PCBs Found at More New York City Schools

More PCBs have been found in New York City schools. This time, the PCB Contamination was found in two Brooklyn elementary schools -P.S. 13 and P.S. 358 – located in the same facility, said the Wall Street Journal. The PCB contamination was found in old light fixtures, making this, said the Journal, the third time spot inspections detected PCBs in light fixtures.

PCBs—polychlorinated biphenyls -are man-made chemicals and PCB Health Problems include increased blood pressure and negative affects to the immune, reproductive, nervous, and endocrine systems; PCBs are potentially cancer causing if they build up in the body over long periods of time. Because PCBs do not easily degrade and can remain in our bodies for many years; the longer we live, the more these toxins do build in our systems, increasing in strength with time.

The Environmental Protection Agency (EPA) believes many schools built in the U.S. before 1979 have light ballasts containing PCBs and have begun—in response to New York City not moving as quickly as it would have liked—to take its own action to better understand the scope of <"http://www.yourlawyer.com/topics/overview/pcbs_nyc_schools">PCBs in New York City schools. We have been following the recent discoveries of PCBs in New York City schools, specifically in light ballasts, caulking, and floor tiles.

Yesterday, the EPA released its findings about P.S. 13 and 358, the two Brooklyn schools located in the same Brooklyn facility, said the Journal, in response to its most recent spot check. The agency’s goal, said the Journal, is to provoke city officials to act on what it sees as a critical need to remove the aging light fixtures. The EPA believes many schools built in the U.S. before 1979 have light ballasts containing PCBs, warning that if New York City did not move quickly on the issue, it would begin taking its own action to better understand the scope of PCB contamination in the school system.

PCBs include about 200 compounds and are a class of very toxic chemicals ubiquitously found in construction materials and electrical products in many buildings from the 1950s until 1978, when they were phased out. PCBs—which can be passed from mothers to children during pregnancy and in breast milk—infiltrate plants, crops, fish, and small organisms, ultimately reaching those who eat these products, which means that nearly every human being on the planet carries some PCB in his/her body.

Most recently, the EPA found that 18 of 28 samples taken at P.S. 11 in Brooklyn detected PCB levels in excess of the 50 parts per million (ppm) legal limit. As with some of the other PCB contaminations, this one originated from leaking fluorescent ballasts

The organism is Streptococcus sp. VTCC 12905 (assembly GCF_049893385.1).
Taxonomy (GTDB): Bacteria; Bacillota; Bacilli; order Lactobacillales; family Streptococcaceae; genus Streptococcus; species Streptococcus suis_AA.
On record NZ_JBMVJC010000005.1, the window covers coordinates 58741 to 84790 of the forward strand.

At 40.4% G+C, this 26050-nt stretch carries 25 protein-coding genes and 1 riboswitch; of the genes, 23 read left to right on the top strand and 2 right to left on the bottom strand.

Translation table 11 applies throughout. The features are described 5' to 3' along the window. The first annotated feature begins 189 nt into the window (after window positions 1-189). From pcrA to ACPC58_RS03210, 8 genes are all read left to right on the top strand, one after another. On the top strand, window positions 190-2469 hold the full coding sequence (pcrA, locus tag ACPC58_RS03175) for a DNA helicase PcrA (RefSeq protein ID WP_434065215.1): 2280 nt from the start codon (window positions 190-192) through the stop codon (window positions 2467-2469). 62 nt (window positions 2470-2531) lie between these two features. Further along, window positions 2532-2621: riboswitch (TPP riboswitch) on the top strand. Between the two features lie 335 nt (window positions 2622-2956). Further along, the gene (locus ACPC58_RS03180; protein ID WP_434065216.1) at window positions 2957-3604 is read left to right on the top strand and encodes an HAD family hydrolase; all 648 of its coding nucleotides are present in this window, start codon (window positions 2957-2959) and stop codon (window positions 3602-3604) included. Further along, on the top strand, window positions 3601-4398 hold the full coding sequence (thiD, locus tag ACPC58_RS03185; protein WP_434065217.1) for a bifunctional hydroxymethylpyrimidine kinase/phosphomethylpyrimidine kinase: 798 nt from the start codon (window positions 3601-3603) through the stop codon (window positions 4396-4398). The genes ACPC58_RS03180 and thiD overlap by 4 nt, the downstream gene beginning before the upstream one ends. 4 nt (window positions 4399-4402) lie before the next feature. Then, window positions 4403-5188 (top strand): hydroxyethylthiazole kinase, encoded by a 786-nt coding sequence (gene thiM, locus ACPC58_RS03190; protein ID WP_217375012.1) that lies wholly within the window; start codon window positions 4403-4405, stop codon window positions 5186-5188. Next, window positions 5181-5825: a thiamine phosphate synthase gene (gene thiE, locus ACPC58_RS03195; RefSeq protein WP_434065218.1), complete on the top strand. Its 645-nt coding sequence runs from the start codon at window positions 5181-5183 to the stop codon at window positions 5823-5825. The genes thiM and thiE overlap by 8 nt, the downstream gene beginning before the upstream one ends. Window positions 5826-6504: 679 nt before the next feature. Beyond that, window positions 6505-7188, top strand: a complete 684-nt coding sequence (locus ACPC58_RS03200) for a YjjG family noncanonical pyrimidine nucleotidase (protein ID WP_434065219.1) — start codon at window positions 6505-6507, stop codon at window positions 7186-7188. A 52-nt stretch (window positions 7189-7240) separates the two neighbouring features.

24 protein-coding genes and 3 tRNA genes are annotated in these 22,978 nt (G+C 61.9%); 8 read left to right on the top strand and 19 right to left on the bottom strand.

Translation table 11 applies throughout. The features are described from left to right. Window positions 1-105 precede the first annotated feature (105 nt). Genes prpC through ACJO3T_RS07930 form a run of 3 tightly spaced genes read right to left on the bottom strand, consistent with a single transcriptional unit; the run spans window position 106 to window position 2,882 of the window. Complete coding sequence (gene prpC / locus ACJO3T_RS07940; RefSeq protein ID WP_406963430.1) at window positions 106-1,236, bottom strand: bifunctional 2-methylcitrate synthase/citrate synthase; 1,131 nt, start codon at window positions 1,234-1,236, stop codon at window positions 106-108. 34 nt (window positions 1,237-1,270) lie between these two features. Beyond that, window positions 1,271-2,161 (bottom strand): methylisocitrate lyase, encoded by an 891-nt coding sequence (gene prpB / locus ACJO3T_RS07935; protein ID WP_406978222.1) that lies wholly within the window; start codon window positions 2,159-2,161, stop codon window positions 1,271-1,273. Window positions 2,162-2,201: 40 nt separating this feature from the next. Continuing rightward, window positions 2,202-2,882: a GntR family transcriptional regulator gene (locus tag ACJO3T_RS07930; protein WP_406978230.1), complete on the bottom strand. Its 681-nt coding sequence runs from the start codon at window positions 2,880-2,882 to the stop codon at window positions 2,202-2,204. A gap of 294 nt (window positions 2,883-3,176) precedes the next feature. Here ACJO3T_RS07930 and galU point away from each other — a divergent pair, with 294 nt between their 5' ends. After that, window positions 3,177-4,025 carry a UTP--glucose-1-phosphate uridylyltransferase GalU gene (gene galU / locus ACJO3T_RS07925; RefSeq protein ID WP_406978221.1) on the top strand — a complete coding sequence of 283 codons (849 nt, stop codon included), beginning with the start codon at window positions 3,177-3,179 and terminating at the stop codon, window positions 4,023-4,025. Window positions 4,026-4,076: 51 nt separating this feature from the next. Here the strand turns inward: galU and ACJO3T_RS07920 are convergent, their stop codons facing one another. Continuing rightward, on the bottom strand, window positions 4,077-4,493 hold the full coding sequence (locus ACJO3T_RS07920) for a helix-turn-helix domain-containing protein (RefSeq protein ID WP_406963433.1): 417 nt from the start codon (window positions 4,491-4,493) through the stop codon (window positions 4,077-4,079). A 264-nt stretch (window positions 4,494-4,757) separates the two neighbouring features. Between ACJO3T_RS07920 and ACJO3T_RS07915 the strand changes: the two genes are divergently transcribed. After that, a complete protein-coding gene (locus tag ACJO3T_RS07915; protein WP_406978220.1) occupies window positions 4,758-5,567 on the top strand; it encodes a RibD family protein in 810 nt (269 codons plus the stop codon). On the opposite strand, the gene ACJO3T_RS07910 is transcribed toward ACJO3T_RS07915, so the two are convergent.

A pilot study was initiated last year with three NY city schools and revealed PCB contamination and led a team involving elected officials, labor unions, and community groups to demand testing of some 700 other schools that could also be PCB contaminated. Parents have also called for testing of caulk at city schools. The three city schools tested as part of the pilot PCB testing program—P.S. 199, 178, and 309—all tested with PCB levels higher those deemed acceptable by the EPA.

Six other city schools’ caulk was tested with PCB levels as high as 325,000 ppm. Elevated PCB levels were found at P.S. 16, 53 (Queens), 149, 15, 56, 332 and the EPA found that 22 of 33 samples it took from P.S. 53 on Staten Island contained levels exceeding the federal limit. Since, education officials announced a pilot study in collaboration with the EPA regarding PCBs in caulking. Eight other classrooms at P.S. 53 were closed and tests revealed dangerous PCB levels on floor tiles at P.S. 36.

The city’s Education Department says the PCB leakage is not serious enough to immediately risk children’s health, saying that the cost to replace the school system’s light fixtures is prohibitive at $1 billion dollars, said the Journal. Environmental consumer advocates feel the figure is an overstatement and argue that long-term risks from PCBs are significant to children, teachers, and staff, added the Journal.

The EPA took seven samples from light fixtures in five rooms at P.S. 13 and 358, said the Journal. Tests revealed levels exceeding the federal limit at between 70 and 560 ppm.

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